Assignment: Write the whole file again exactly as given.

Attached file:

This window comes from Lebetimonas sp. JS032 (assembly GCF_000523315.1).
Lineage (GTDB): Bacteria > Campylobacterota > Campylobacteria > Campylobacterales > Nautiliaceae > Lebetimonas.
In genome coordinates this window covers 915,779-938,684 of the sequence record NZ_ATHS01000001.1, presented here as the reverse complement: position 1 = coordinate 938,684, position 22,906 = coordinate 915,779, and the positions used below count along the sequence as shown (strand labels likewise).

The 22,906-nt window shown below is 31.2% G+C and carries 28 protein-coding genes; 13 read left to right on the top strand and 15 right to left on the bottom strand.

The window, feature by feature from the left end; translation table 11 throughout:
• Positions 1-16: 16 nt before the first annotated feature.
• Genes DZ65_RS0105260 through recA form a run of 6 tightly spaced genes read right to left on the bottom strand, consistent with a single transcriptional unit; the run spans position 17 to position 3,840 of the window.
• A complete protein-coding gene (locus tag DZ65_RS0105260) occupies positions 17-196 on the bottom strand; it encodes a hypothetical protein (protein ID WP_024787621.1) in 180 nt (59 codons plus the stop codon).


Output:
This window comes from Lebetimonas sp. JS032 (assembly GCF_000523315.1).
Lineage (GTDB): Bacteria > Campylobacterota > Campylobacteria > Campylobacterales > Nautiliaceae > Lebetimonas.
In genome coordinates this window covers 915,779-938,684 of the sequence record NZ_ATHS01000001.1, presented here as the reverse complement: position 1 = coordinate 938,684, position 22,906 = coordinate 915,779, and the positions used below count along the sequence as shown (strand labels likewise).

The 22,906-nt window shown below is 31.2% G+C and carries 28 protein-coding genes; 13 read left to right on the top strand and 15 right to left on the bottom strand.

The window, feature by feature from the left end; translation table 11 throughout:
• Positions 1-16: 16 nt before the first annotated feature.
• Genes DZ65_RS0105260 through recA form a run of 6 tightly spaced genes read right to left on the bottom strand, consistent with a single transcriptional unit; the run spans position 17 to position 3,840 of the window.
• A complete protein-coding gene (locus tag DZ65_RS0105260) occupies positions 17-196 on the bottom strand; it encodes a hypothetical protein (protein ID WP_024787621.1) in 180 nt (59 codons plus the stop codon).